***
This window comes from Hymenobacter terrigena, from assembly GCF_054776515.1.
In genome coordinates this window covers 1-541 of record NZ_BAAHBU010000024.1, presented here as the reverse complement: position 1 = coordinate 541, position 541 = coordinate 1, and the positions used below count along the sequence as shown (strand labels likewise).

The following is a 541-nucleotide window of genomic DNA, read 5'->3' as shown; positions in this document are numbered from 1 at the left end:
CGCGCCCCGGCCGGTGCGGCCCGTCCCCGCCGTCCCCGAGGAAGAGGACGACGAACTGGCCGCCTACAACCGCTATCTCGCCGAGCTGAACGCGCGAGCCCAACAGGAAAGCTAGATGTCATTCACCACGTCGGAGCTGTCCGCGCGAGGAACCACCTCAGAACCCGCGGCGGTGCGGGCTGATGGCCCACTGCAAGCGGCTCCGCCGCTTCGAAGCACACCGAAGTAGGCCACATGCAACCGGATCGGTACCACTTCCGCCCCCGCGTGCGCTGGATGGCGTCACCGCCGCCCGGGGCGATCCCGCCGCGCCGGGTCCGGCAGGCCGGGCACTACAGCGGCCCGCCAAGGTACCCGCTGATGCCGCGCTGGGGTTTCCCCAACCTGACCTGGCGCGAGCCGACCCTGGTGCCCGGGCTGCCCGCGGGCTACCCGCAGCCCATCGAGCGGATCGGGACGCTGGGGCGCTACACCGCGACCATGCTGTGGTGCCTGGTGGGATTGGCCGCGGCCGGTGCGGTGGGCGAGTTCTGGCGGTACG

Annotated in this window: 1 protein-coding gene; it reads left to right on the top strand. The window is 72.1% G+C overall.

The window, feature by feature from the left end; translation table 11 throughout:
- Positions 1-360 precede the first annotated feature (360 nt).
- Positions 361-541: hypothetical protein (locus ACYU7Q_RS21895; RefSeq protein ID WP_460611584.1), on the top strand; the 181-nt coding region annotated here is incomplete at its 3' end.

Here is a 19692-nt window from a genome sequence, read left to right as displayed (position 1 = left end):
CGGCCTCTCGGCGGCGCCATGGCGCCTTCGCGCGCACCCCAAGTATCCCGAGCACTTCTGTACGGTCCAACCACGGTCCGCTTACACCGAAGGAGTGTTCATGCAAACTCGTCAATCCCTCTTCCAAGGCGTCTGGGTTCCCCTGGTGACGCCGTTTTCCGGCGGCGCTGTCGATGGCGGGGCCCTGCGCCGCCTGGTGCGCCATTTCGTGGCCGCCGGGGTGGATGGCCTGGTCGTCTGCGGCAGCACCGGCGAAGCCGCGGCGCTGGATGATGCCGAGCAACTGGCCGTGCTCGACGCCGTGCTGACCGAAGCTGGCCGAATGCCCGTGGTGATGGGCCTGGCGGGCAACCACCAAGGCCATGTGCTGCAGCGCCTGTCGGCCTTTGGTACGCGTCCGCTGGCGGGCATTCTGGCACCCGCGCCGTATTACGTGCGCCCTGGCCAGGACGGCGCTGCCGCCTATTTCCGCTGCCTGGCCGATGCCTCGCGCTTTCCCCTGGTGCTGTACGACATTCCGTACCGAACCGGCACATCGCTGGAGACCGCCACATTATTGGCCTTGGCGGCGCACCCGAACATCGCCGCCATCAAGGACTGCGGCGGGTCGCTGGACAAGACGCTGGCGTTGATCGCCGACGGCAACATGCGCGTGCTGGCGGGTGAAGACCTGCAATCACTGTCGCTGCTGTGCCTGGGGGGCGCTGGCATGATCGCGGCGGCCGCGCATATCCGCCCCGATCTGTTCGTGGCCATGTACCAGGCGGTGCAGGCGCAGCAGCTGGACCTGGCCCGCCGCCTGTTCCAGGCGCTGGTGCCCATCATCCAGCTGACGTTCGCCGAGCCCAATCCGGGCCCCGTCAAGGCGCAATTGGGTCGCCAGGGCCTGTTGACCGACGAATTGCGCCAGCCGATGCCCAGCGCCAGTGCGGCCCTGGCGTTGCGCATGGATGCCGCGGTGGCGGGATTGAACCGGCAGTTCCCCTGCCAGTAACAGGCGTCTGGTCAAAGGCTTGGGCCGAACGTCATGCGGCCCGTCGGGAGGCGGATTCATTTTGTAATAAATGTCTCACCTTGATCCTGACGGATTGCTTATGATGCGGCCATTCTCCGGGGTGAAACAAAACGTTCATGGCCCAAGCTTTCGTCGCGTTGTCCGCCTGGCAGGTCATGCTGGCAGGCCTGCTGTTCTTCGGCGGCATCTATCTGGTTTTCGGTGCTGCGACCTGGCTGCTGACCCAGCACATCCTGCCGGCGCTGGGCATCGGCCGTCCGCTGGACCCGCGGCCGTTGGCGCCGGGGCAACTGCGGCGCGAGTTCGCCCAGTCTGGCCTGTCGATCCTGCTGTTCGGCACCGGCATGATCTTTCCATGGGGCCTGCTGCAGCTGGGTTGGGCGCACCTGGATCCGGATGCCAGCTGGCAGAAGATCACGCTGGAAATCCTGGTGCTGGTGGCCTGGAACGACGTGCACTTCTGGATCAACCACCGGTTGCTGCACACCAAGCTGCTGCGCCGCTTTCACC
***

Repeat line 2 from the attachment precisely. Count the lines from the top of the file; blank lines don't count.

In genome coordinates this window covers 1-541 of record NZ_BAAHBU010000024.1, presented here as the reverse complement: position 1 = coordinate 541, position 541 = coordinate 1, and the positions used below count along the sequence as shown (strand labels likewise).